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How to remove the grey area between ventilator-associated pneumonia and ventilator-associated tracheobronchitis?

The Original Article was published on 03 June 2016

We read with great interest the study performed by Paula Ramirez and colleagues [1]. The study included 71 patients with ventilator-associated pneumonia (VAP) and the authors coined a new term called “gradual VAP”. The result of this study indicated that an early antibiotic treatment for patients with gradual VAP was associated with an increased rate of early clinical response. Based on the results of previous studies and our observational data, we would like to make some comments.

There is still a grey area between ventilator-associated tracheobronchitis (VAT) and VAP in clinical practice, resulting in a situation where ventilator-associated event (VAE) and infection-related ventilator-associated complication (IVAC) are proposed as alternative terms for epidemiologic purposes [2, 3]. The nature of subjectivity and variability of chest radiograph interpretation makes chest imaging ill-suited for the definition of IVAC. However, it is challenging for the clinician to make a diagnosis of pneumonia without chest imaging, leading to the fact that the IVAC definition is mainly used in surveillance. Thus, it is a challenge to determine the timing of the initiation of antibiotic treatment.

Gradual VAP is a novel concept that might be a better bridge to link VAT and VAP than IVAC. Based on the 2016 clinical practice guidelines issued by the Infectious Diseases Society of America [4], 82 patients were diagnosed as VAP and enrolled in our prospective observational study from July 2016 to March 2017 in three teaching hospitals (Ren Ji, Rui Jin, and Minhang hospitals; 157 intensive care unit (ICU) beds in total). Among the VAP patients, 42 had gradual VAP, 34 had IVAC, and the remaining 6 patients had neither. The baseline characteristics were not significantly different between patients with gradual VAP and IVAC. Characteristics at the time of VAP diagnosis and outcome of VAP patients are compared in Table 1 [5].

Table 1 Characteristics at time of VAP diagnosis and outcome of VAP patients

The definition of IVAC includes “a new antimicrobial agent is started, and is continued for ≥4 calendar days”, which is the main difference to gradual VAP [3]. Furthermore, the definition criteria do not include changes in chest imaging. Our brief report indicated that starting empiric antibiotic treatment at the period of gradual VAP was associated with short ICU and hospital length of stay. The rate of antibiotic treatment failure and cost were also lower than IVAC. In conclusion, gradual VAP still needs to be well-defined so that it can be an intermediate form of ventilator-associated infection linking VAT and VAP.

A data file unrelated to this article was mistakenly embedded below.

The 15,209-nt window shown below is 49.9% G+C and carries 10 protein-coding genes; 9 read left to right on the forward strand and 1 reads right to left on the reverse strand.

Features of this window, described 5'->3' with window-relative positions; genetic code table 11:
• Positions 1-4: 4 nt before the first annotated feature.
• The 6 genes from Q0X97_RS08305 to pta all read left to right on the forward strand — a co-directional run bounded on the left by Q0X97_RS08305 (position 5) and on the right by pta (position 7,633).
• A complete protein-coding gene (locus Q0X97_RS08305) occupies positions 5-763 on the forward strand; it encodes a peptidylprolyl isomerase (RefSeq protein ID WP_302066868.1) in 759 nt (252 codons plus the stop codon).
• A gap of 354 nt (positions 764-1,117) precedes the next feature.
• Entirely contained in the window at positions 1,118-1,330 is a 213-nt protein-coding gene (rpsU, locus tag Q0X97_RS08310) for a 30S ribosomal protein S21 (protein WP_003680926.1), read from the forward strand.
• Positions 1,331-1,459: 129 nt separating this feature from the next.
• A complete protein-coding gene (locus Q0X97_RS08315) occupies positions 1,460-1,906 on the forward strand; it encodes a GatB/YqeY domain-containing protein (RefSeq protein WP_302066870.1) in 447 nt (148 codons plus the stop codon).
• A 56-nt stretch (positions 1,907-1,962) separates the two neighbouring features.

Infection-related ventilator-associated complication


Ventilator-associated event


Ventilator-associated pneumonia


Ventilator-associated tracheobronchitis


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We thank Zhongheng Zhang from the Department of Emergency Medicine in Sir Run-Run Shaw Hospital for revising the language of the manuscript.


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YY and CZ both helped to draft and edit the article. CL performed the statistical analysis and helped to revise the manuscript. YG revised and approved the final manuscript. All authors read and approved the final manuscript.

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The authors declare that they have no competing interests.

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The table in our paper is original for this article.

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Correspondence to Yuan Gao.

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See related research by Ramirez et al.

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Yu, Y., Zhu, C., Liu, C. et al. How to remove the grey area between ventilator-associated pneumonia and ventilator-associated tracheobronchitis?. Crit Care 21, 165 (2017).

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